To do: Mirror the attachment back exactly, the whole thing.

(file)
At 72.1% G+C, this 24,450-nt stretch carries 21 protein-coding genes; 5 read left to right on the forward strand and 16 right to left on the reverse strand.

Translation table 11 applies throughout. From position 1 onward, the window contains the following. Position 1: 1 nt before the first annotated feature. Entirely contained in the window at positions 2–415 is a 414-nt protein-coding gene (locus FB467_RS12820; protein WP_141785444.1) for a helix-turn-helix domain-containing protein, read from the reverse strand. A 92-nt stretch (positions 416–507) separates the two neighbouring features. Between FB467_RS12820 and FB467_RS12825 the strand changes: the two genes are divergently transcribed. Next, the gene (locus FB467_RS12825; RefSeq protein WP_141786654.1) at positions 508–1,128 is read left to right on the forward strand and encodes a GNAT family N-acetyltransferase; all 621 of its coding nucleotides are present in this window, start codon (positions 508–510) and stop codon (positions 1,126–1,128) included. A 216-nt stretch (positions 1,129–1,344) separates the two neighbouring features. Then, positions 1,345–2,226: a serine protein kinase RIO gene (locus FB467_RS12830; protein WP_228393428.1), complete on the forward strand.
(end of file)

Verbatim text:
At 72.1% G+C, this 24,450-nt stretch carries 21 protein-coding genes; 5 read left to right on the forward strand and 16 right to left on the reverse strand.

Translation table 11 applies throughout. From position 1 onward, the window contains the following. Position 1: 1 nt before the first annotated feature. Entirely contained in the window at positions 2–415 is a 414-nt protein-coding gene (locus FB467_RS12820; protein WP_141785444.1) for a helix-turn-helix domain-containing protein, read from the reverse strand. A 92-nt stretch (positions 416–507) separates the two neighbouring features. Between FB467_RS12820 and FB467_RS12825 the strand changes: the two genes are divergently transcribed. Next, the gene (locus FB467_RS12825; RefSeq protein WP_141786654.1) at positions 508–1,128 is read left to right on the forward strand and encodes a GNAT family N-acetyltransferase; all 621 of its coding nucleotides are present in this window, start codon (positions 508–510) and stop codon (positions 1,126–1,128) included. A 216-nt stretch (positions 1,129–1,344) separates the two neighbouring features. Then, positions 1,345–2,226: a serine protein kinase RIO gene (locus FB467_RS12830; protein WP_228393428.1), complete on the forward strand.